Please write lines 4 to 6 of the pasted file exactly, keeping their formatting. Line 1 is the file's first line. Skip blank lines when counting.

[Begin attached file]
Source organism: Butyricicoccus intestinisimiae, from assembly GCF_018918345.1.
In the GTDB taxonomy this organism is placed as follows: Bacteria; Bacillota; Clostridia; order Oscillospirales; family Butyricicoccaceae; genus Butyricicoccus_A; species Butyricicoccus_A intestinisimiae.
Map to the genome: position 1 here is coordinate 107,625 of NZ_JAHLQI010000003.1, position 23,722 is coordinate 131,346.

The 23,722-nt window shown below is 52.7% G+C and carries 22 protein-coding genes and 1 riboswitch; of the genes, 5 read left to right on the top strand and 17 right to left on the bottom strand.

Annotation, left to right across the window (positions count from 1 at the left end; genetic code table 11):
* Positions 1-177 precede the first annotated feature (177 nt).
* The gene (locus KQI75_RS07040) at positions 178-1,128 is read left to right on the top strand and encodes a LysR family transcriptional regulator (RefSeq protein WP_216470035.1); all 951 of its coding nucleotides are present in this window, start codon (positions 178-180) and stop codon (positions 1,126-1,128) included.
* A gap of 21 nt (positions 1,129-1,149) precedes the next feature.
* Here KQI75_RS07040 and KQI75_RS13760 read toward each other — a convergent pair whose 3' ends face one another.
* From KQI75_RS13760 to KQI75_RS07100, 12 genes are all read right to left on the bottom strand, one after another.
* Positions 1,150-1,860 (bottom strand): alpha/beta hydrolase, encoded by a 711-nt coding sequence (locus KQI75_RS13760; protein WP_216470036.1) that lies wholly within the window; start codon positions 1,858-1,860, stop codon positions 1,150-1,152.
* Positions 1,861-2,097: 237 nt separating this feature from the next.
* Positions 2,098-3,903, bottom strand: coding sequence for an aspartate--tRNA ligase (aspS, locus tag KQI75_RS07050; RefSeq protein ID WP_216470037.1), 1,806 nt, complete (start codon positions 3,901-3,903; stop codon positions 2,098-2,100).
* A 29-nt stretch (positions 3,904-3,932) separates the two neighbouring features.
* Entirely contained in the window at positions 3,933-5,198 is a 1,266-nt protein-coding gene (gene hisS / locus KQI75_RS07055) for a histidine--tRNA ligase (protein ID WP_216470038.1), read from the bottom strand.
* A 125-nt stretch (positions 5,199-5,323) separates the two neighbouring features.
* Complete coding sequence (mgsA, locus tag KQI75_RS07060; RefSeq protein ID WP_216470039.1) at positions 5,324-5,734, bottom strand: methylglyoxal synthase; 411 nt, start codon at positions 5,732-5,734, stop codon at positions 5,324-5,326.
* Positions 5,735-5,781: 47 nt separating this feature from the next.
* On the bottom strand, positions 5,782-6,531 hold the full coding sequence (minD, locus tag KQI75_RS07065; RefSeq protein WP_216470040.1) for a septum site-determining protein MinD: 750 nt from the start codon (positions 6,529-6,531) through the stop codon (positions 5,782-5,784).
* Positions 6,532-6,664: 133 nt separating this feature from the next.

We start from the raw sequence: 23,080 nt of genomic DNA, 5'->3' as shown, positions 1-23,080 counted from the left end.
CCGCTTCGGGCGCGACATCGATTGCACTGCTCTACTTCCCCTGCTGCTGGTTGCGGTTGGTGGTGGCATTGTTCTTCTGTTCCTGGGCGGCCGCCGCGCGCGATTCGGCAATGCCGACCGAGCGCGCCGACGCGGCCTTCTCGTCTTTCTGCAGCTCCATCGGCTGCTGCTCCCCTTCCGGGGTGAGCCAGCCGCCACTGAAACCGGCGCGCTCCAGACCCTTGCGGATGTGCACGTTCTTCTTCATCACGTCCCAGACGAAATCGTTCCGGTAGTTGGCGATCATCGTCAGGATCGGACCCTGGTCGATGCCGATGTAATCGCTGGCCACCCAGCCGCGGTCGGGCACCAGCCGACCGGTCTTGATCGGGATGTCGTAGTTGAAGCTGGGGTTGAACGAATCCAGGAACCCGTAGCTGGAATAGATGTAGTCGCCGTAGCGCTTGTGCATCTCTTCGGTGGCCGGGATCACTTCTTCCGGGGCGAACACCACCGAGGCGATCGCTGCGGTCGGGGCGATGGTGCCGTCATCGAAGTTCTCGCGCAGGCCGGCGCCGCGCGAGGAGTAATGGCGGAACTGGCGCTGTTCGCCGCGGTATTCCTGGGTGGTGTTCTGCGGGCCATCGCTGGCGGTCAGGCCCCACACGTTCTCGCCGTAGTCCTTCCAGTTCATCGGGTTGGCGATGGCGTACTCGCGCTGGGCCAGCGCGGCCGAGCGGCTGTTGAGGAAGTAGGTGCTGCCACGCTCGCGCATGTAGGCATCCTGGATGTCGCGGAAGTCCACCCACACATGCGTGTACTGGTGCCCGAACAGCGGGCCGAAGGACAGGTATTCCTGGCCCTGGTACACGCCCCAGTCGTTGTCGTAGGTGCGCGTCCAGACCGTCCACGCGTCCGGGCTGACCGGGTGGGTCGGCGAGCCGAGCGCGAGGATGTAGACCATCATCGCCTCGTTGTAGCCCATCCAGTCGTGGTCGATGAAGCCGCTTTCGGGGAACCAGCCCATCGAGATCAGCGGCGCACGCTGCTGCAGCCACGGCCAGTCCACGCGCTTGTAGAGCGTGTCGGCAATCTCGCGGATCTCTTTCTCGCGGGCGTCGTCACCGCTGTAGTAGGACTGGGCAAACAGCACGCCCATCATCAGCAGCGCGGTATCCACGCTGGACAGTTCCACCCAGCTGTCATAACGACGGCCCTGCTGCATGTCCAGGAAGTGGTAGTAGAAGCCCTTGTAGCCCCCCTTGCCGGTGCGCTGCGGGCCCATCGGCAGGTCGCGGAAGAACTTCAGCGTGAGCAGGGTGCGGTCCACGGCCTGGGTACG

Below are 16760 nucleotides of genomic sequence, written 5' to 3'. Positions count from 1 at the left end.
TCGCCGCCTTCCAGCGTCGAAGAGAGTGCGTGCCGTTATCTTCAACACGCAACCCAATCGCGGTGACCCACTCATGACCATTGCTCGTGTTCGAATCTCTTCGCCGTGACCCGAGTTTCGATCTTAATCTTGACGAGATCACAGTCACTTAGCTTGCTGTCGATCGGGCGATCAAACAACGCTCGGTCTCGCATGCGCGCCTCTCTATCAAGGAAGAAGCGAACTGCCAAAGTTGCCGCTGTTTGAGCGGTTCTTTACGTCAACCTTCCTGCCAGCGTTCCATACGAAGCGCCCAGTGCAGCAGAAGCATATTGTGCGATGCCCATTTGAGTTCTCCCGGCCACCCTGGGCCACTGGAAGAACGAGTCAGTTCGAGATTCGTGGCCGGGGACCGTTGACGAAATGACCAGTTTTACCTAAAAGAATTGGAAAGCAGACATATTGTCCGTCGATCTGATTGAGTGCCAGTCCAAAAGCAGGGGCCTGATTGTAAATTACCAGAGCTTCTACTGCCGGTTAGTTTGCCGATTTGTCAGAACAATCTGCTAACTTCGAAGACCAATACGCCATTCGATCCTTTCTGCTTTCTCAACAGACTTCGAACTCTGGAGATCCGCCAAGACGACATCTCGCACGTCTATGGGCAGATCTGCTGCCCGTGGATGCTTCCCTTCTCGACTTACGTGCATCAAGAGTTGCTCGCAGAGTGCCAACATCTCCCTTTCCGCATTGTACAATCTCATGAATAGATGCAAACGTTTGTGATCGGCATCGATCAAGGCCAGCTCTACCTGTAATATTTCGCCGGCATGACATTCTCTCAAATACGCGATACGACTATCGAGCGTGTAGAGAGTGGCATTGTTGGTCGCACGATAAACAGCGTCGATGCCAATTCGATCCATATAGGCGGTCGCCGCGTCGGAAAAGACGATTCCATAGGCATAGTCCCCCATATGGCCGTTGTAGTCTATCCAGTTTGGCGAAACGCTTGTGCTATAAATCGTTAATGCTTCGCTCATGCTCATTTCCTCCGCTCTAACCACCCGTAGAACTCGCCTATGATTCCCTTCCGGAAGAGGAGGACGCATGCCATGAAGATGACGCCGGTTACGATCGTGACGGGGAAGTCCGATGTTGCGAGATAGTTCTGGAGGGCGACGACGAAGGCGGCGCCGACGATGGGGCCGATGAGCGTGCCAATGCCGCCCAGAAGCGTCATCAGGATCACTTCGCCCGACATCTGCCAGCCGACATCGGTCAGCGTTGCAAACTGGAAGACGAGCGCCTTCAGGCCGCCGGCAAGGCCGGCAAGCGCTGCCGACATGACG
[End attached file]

The 23,722-nt window shown below is 52.7% G+C and carries 22 protein-coding genes and 1 riboswitch; of the genes, 5 read left to right on the top strand and 17 right to left on the bottom strand.

Annotation, left to right across the window (positions count from 1 at the left end; genetic code table 11):
* Positions 1-177 precede the first annotated feature (177 nt).